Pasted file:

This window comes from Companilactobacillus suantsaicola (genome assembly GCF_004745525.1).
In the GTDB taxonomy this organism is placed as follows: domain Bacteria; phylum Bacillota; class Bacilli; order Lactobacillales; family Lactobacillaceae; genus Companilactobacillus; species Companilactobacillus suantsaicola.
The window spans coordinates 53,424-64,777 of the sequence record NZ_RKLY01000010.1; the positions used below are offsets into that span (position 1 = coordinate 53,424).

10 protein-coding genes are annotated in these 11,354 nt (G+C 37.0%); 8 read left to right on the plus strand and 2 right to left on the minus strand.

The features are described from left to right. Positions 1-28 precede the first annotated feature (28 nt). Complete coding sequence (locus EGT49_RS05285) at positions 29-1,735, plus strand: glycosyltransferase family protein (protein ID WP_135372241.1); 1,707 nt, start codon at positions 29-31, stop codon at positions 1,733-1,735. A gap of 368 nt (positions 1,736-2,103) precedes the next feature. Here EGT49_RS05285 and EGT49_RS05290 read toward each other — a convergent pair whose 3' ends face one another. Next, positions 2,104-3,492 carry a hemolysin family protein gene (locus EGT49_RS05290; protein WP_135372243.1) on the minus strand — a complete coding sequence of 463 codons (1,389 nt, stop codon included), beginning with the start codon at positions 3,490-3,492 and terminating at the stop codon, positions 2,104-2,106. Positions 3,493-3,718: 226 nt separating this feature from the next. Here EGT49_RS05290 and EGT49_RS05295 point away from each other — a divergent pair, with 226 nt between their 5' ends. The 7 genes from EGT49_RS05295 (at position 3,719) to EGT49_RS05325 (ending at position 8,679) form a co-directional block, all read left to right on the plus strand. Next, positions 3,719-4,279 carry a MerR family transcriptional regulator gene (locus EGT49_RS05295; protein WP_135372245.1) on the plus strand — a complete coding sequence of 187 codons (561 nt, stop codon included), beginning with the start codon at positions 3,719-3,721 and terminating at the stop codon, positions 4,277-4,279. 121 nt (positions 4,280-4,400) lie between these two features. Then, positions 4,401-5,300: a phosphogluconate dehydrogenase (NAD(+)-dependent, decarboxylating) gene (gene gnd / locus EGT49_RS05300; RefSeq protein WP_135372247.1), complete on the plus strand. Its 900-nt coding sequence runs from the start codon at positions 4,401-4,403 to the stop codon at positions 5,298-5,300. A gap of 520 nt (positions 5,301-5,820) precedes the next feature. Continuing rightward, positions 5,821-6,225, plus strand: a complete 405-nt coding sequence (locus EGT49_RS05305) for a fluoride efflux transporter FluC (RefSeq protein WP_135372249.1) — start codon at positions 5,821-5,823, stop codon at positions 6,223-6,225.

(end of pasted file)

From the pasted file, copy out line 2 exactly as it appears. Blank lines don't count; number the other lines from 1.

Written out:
In the GTDB taxonomy this organism is placed as follows: domain Bacteria; phylum Bacillota; class Bacilli; order Lactobacillales; family Lactobacillaceae; genus Companilactobacillus; species Companilactobacillus suantsaicola.